Conference 13 & 14 January 2017

Paul Goesch

An Artist Between Avant-Garde and Institution

In addition to being a recognized professional expressionist artist with psychiatric experience, Paul Goesch also occupies an outstanding position in the Prinzhorn Collection. Furthermore, his life and his art are a particularly impressive example of the contact and relationship between art and mental illness in modernity - a field of research that has not only been the focus of research at the Prinzhorn Collection since the opening of the museum, but that has also become an important field of interest in German, French and Italian media and art history, since the turn of the century.

The conference with speakers from Germany and France examines both Paul Goesch's connections to the avant-garde and cultural events of his time, as well as his stay in psychiatric institutions. Paul Goesch is one of the few trained artists in the Heidelberg collection of artwork by mentally ill men and women. After the First World War, he was a respected expressionist painter and architectural draftsman in Berlin, as well as an active member of the German avant-garde. From 1921, however, he spent twenty years in psychiatric hospitals until he was killed by national socialist psychiatrists in 1940. This sad fate is the main cause of the long silence about him. Already during Prinzhorn's time some drawings, gouaches and an extensive sketch book with architectural drawings were acquired by the Heidelberg collection. In 2015, Goesch’s family donated 350 additional drawings and gouaches to the Prinzhorn Collection, which now holds one of the world's largest collections of the artist. The exhibition “Paul Goesch - Between Avant-Garde and Asylum”, the first individual show of the artist since 1976, currently presents a selection of 120 works and is accompanied by an extensive catalog.

The interdisciplinary conference will build on this new foundation of research and discuss, expand and deepen it in various aspects. The lecturers will approach the artist from the fields of architectural history, art history, medical history, psychiatry and philosophy.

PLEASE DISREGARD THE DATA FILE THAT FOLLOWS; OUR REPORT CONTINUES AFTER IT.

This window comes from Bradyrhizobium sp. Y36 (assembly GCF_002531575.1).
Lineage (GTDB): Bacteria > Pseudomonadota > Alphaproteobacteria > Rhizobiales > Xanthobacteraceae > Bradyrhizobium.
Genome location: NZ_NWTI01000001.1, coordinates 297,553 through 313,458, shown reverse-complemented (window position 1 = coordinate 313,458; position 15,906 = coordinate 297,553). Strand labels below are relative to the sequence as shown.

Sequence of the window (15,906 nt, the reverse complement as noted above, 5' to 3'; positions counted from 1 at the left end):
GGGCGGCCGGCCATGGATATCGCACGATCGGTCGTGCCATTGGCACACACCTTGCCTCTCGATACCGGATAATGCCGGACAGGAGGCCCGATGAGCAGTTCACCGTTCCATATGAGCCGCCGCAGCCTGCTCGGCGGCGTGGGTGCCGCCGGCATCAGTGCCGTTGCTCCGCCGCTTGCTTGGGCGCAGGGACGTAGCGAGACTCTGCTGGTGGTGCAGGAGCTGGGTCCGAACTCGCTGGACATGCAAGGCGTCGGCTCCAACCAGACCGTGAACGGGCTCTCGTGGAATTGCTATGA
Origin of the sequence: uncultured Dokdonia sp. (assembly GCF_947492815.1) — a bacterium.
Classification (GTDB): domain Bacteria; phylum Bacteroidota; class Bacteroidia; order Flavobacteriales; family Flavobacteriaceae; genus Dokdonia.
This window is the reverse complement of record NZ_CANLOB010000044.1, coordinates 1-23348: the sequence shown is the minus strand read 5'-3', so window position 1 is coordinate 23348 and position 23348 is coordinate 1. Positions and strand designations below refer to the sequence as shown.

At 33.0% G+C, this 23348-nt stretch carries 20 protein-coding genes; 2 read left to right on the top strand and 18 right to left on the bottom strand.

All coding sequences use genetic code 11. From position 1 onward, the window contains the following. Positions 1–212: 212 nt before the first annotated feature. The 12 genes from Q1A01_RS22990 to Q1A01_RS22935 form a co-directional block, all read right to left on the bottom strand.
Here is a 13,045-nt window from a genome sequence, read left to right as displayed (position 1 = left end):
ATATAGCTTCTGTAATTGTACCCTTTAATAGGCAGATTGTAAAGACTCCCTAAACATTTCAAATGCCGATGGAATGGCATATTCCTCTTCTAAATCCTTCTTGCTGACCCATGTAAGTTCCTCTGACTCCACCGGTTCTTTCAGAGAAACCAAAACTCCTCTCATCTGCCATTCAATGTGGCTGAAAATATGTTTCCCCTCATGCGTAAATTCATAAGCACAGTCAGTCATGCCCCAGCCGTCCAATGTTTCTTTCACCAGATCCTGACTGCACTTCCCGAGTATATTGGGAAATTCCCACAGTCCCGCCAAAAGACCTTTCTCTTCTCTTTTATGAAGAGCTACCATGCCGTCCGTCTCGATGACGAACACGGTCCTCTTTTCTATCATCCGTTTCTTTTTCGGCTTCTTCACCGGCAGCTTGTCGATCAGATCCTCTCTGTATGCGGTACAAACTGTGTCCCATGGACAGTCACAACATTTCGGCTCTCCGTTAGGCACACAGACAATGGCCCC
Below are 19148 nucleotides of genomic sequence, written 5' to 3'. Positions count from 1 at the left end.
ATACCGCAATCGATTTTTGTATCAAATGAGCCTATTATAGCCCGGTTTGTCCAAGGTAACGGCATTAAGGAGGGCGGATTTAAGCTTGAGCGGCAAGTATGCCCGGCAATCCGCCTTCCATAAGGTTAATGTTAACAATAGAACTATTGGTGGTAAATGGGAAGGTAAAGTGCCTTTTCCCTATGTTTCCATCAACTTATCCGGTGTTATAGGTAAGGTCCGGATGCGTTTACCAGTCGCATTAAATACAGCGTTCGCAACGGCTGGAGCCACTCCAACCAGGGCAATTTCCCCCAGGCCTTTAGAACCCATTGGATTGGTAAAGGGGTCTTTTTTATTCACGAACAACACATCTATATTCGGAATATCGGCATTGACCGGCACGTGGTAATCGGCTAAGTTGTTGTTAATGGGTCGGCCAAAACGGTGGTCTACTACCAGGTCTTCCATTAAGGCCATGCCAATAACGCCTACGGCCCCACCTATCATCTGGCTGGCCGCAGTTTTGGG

All lectures are in German.
Fees 20 Euro / 10 reduced (students, trainees)
5 Euro discount until 15 December 2016 
For registration and further information visit ourÖffnet internen Link im aktuellen Fensterconference-website (in German only)




International Conference

„Ethical Questions about Outsider Art“
24th/25th of May 2013

Leitet Herunterladen der Datei einInformation

With contributions from different perspectives, the symposium aims to clarify what constitutes an ethically responsible approach to dealing with works and artists from the outsider art field. This question is more important than ever due to the present position of outsider art within the art market, but nevertheless until now it hasn’t been addressed in a focused way. Presentations by academics and experts from all over Europe will give an overview of different aspects of the issue and will enable participants to end the symposium by critically discussing the corresponding recommendations of the European Outsider Art Association.

Since the early 1970s Outsider Art has been a growing sector in the art world and the art market. The term, which was originally introduced in 1972 as an English ‘translation’ of the term Art brut, coined by Jean Dubuffet in 1945, embraces artistic works by self-taught individuals which cannot be categorised into any contemporary art movement and which impress with the originality of its form and content. For the most part, outsider art is created by people with intellectual disabilities or psychiatric experience, who often use art and artistic activity as an existential vehicle to compensate for the shortcomings they have undergone.

Meanwhile, there are not only galleries and private collectors that specialize in Outsider Art, but also specialist auctions, fairs and museums (the Prinzhorn Collection Museum, which opened in 2001, is one of them). A recent development has been the integration of Outsider Art into collections and Museums of contemporary art, which have been for some time invigorated by works on the borders of professional European art, but which have rarely exhibited them alongside it.